As we drove the winding roads back down towards Gap on the way home from GP Challoil we passed a place which most cycling fans will remember well: when Lance Armstrong rode across the grass to avoid the crashing Joseba Beloki. It’s so odd to think something so crazy and now historical happened on such a small, abandoned road on the side of a mountain. My day may not have been spectacular or momentous but on a small, abandoned road up to a Ski Station, it was a moment just as historical in my books.
The weather on race day was also less than spectacular: grey clouds and frigid temperatures. There was only 60km on the books but with 2 large climbs followed by a 13km climb up to the finish, topping out at 1600m, it had the chance of being momentous.
Unlike any race I had ever done, the start line was at the base of a 6km climb. The race began as normal but a mere 4km into the race, thanks to an attack from an Aix-en-Provence rider, the race was torn to shreds. That one attack whittled the 60 rider field (only a few are crazy enough to enter these types of events) down to 15.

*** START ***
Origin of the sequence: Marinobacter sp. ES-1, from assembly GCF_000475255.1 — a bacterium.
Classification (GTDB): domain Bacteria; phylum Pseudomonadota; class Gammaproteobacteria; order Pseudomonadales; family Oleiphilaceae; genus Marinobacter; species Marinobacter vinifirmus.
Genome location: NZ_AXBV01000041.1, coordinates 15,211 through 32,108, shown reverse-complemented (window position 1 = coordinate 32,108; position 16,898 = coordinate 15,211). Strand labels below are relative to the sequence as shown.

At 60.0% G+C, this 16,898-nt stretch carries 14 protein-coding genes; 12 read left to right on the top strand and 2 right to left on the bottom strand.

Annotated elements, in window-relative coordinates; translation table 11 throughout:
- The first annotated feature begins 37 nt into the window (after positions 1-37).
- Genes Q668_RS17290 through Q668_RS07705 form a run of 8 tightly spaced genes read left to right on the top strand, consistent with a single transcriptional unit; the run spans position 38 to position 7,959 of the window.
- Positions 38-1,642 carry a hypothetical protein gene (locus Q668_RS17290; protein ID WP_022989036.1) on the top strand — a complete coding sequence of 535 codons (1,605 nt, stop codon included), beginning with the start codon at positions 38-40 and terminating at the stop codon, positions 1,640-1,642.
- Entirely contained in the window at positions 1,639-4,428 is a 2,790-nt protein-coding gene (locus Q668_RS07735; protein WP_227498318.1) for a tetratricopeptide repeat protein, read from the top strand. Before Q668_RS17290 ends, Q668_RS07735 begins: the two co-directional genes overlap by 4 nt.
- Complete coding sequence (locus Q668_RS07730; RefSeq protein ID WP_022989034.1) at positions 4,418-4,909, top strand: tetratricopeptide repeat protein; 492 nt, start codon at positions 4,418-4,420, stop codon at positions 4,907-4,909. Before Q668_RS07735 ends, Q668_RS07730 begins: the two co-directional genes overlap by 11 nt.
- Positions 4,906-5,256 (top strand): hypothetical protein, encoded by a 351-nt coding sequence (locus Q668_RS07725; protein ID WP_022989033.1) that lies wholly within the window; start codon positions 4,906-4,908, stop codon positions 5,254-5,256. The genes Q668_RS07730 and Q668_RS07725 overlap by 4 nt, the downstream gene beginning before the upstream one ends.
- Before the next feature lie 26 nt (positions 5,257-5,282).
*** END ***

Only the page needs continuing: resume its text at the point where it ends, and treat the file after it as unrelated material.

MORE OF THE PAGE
With little co-operation and a lot of attacking I switched into “don’t miss out mode.” Marking riders and trying to stay out of the wind was the plan. With the nonsense that front groups tend to get up to, the pace slowed and we were joined by another 15 riders from behind.
With 2 teammates now by my side, I was able to sit back let them cover moves while I rested and planned for the 13km uphill finale. We hit the bottom of the last climb and in usual French style the attacks started within the first 10m.
I kept my tempo and sat in the front group. We kept going up and up and up, small signs giving me a hint of the gradient that the next kilometers would hold. This was no spectacular Team Sky meticulously-planned leadout, this was just a group of 12 riders trying to inflict as much pain as possible on each other. As we neared the top one rider slipped away at the perfect time and, as the rest of us looked at each other, he eeked out just enough of an advantage to hang on and win. But the race wasn’t over for me just yet.
On the final run in to the finish, there was no banner in sight. With the finish line tucked around a hairpin out of sight, I just followed suit as everyone put it on the big ring and opened up. I may have attacked a few too many times on the way up as I was left struggling in the sprint and finished 7th. Standing around trying to suck in as much 4 degree oxygen-deprived air as I could I was happy to finally break into the top 10 for the season. Like I said, not spectacular. Not momentus. But a little bit historical, at least in my book.